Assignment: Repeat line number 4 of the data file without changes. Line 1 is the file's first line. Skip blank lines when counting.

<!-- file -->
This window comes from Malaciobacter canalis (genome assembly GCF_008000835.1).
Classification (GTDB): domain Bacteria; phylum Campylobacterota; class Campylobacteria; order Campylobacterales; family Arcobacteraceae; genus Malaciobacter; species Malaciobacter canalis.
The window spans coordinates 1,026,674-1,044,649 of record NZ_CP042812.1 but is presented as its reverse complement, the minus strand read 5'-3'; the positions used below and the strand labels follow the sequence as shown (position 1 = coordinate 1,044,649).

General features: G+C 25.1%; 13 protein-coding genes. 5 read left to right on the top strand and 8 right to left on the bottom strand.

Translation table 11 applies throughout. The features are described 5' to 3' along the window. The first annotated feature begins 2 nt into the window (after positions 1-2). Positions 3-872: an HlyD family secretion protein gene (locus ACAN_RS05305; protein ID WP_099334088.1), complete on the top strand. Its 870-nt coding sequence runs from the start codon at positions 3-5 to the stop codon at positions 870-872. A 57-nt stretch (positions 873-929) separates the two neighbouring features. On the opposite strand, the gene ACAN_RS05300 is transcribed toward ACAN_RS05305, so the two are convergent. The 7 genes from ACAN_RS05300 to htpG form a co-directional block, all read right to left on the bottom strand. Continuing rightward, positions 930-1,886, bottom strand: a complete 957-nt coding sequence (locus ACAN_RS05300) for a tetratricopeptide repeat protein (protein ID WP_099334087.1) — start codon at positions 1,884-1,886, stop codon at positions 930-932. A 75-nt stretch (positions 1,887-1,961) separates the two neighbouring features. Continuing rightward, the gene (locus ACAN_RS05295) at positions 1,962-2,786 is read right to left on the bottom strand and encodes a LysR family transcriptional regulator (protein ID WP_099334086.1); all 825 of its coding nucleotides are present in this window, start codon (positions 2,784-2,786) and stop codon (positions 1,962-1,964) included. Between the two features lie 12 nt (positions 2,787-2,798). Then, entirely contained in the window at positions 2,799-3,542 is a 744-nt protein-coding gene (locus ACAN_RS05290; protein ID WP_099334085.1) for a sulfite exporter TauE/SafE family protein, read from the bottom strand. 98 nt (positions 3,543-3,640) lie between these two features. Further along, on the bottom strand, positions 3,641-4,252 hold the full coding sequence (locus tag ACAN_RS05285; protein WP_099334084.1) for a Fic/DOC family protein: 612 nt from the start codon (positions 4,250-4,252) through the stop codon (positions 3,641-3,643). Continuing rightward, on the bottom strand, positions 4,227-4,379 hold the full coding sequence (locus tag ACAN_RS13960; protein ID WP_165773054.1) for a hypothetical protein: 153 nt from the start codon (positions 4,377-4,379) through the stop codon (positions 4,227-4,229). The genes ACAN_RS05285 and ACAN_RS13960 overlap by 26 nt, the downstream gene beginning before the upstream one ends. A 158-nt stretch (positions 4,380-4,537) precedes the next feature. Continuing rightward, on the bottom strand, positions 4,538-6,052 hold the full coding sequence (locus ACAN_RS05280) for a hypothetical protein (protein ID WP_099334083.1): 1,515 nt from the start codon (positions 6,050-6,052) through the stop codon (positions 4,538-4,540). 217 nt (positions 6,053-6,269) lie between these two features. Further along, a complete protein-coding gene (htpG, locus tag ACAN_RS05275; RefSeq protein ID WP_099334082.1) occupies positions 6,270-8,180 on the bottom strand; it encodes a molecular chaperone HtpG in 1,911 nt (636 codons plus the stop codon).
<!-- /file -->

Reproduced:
General features: G+C 25.1%; 13 protein-coding genes. 5 read left to right on the top strand and 8 right to left on the bottom strand.